Aug
29

The Great Cat vs. Commuter Debate

By
Courtesy of the MTA.

Courtesy of the MTA.

You see that cat up there? As kittens go, it’s a pretty cute one, and it seems to be a fan of the subway. But what if that cat were responsible for a two-hour subway shutdown? What if you missed a doctor’s appointment, a lunch date or an airplane because this cat was prancing around the subway tracks?

Earlier today, the MTA severed third rail power to the Brighton Line for nearly an hour and a half as MTA employees tried to corral this kitty and another off the tracks. There was no B or Q service from DeKalb Ave. to Brighton Beach from shortly after 11 a.m. until 12:45 p.m. when trains began running local. Full service was restored a little after 1 p.m., two hours after the ordeal began, and the cats escaped rescue.

It’s not immediately clear how many people were delayed for this failed mission. The MTA ran some buses while subway service was out, but the Q and B lines run under and next to some rather slow-moving stretches of road in Brooklyn. Is it worth it? On the one hand, everybody loves cute kittens; on the other hand, subway service was completely shutdown on a key artery for nearly two hours. Call me heartless, but I think it fails the cost-benefit test.



Categories : MTA Absurdity

27 Responses to “The Great Cat vs. Commuter Debate”

  1. Bgriff says:

    The NYPD was jealous of all the attention firefighters get for rescuing cats and wanted their turn in the spotlight.

    Of course, I’m shocked that not a single mayoral candidate showed up for a photo op with the kittens afterwards.

  2. pubadmin031568 says:

    years ago on the brighton line, we had a dog get on the train at kings hwy, and get off at dekalb av. if i could i would adopt the kitties, no questions asked.

  3. Phillip Roncoroni says:

    I own an adopted senior rescue cat which I helped get through diabetes, and even I find this ridiculous.

    If the kittens were clearly injured on the tracks, then yes, rescue them. Otherwise they’re animals, they’re going to get startled and move out of the way once a train starts rumbling through there. Shutting things down for two hours is absurd. If, in the extremely slight chance they didn’t get out of the way, see Feline Darwin’s Law.

    • SEAN says:

      You & Ben should expect an angry e-mail from the ASPCA any time now. LOL

    • Bolwerk says:

      Well, like it or not, not doing what they did would probably be a PR nightmare.

    • Adirondacker12800 says:

      yes they will move off the tracks, scramble across the third rail, short it out, cause the circuit breakers to trip, strand trains between stations while crews go out to find out why the third rail keeps shorting out. Shouldn’t take much more than a few hours…

  4. I guess the better question is why did it take the NYPD two hours to scoop up a little kitten?

    All the firefighters in the cartoons did it in 2-3 minutes tops!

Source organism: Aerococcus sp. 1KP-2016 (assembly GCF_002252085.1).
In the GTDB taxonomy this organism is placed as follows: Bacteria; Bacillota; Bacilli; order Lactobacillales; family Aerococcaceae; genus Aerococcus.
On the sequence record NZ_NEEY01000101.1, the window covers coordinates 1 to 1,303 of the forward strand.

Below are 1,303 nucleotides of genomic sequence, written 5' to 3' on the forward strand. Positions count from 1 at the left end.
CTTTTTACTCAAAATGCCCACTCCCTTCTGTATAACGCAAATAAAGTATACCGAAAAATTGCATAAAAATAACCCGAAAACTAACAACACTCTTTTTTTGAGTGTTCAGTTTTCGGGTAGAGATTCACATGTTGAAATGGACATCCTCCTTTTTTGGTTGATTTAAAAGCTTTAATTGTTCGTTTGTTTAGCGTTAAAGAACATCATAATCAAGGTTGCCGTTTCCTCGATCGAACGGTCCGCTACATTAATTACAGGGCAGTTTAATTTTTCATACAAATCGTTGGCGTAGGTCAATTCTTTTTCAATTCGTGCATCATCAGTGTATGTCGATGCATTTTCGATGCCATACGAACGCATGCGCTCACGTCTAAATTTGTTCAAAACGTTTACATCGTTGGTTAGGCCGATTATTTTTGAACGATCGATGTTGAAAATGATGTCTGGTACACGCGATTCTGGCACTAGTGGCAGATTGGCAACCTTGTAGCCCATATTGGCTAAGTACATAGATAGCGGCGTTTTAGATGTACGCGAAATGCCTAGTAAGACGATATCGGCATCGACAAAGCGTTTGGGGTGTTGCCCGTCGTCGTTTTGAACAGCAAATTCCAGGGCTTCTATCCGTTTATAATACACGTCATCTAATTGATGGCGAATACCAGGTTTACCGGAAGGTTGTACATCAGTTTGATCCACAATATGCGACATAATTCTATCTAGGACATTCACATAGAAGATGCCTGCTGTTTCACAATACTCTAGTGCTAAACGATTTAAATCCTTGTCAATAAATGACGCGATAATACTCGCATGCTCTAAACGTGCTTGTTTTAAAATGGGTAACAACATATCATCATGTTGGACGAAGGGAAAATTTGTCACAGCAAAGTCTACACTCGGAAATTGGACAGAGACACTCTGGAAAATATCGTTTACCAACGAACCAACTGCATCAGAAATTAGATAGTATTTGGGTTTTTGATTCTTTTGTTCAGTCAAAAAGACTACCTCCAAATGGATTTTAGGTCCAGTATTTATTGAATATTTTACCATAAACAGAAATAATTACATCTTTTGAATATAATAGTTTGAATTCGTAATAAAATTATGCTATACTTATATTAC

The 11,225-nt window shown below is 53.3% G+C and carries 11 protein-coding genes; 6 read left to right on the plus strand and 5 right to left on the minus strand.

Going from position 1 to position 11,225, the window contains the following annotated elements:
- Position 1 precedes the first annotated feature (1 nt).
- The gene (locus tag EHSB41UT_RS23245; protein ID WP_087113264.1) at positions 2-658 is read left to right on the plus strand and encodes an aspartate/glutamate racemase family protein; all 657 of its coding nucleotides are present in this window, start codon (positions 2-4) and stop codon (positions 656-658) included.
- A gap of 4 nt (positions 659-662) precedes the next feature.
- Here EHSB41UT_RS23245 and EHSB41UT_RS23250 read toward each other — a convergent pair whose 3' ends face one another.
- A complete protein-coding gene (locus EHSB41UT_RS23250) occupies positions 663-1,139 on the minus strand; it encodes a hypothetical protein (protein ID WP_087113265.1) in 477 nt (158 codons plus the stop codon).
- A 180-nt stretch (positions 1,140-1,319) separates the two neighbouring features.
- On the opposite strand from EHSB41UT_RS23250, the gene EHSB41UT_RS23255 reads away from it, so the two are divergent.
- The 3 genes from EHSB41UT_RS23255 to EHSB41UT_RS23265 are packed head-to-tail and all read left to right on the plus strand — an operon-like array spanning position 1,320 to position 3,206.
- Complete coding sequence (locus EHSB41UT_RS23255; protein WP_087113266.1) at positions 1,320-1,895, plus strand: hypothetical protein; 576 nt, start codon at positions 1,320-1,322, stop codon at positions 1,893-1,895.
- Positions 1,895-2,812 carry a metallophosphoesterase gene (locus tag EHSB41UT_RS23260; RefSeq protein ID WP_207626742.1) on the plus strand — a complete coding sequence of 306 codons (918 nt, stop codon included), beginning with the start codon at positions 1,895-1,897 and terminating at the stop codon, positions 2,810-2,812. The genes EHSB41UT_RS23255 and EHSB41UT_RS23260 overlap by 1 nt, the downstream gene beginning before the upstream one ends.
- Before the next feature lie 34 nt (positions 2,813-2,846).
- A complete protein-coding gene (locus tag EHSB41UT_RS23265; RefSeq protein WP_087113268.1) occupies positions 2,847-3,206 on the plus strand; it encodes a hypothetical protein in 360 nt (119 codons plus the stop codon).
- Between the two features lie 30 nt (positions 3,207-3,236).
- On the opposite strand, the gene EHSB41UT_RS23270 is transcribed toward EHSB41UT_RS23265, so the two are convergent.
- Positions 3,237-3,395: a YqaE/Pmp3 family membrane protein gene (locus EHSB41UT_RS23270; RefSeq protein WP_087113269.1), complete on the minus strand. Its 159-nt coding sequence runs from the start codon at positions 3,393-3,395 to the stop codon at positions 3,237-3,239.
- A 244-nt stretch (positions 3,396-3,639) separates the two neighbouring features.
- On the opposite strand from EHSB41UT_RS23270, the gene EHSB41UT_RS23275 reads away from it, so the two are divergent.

5. Anon says:

    what do you think about the Charlie Kickstarter transit ring?

  6. Brian says:

    Person winds up on tracks, tally up another dead guy. Kitten on tracks OMG STOP THE TRAINZZ.

  7. nyland8 says:

    ” … and the cats escaped rescue.”

    Now THAT is embarrassing!

    It says it all for me. Should we broadcast to the terrorists that all they need to do to cripple the entire NYC subway system is to release a few adopted or feral cats onto each of the subway lines?

    Either they were born there of some feral parents, or some well intentioned subway patron thought they’d address the rat problem in a creative way.

    Of course, the biggest problem isn’t even the kittens. It’s the fact that some subway patron is likely to jump down on the tracks to “save” them – and all the possible ramifications of that action.

    If we survive the 21st century, somebody will market robotic pet sweepers to scoop up the little fuzzies before the next train arrives.

  8. Jerrold says:

    Notice that the MTA did not send out the usual Thursday E-mails about subway changes for this weekend.
    (At least I did not get any.)
    Does that mean that there will not BE any, because it’s Labor Day weekend?
    Or were they too busy chasing stray cats to do anything else?

    • Jerrold says:

      CLARIFICATION:

      That sentence really should have read:
      “Does that mean that there will not BE any service changes, because…..”.

      • SEAN says:

        If the NYPD is chasing Stray Cats, then they will… Rock this Town. Rock it inside out, rock this town, make us scream & shout.

    • Quite the contrary, there will be a fair amount of changes this weekend, most notably no (L) trains between Broadway Junction and Lorimer St. I’ll leave the rest for Mr. Kabak to detail tomorrow!

  9. Stu Sutcliffe says:

    Remember the saga of “Token the Dog”? A dog was running around on the tracks for quite a while. No one could catch up with it. Finally, with rush hour beckoning, service was started, and the dog was struck and killed. Transit and the train operator were vilified for days and weeks. It didn’t stop until the train operator was interviewed and talked about how people were treating him. He was close to suicide, as I remember.

  10. Lady Feliz says:

    I can has subwayz?

  11. Chris says:

    I have only one thing to say…
    MEOW?

  12. Tower18 says:

    The issue was that these were SOMEONE’s cats that got loose, they weren’t strays. That makes it a little harder to say “screw you lady, we’re not shutting the power. Hope your cats like tunnels” doesn’t it?

    • Karm says:

      so you are saying someone who needs to get to work or to the doctor should be inconvenienced since someone couldn’t control their cats??? Is the owner of the cats going to compensate everyone?

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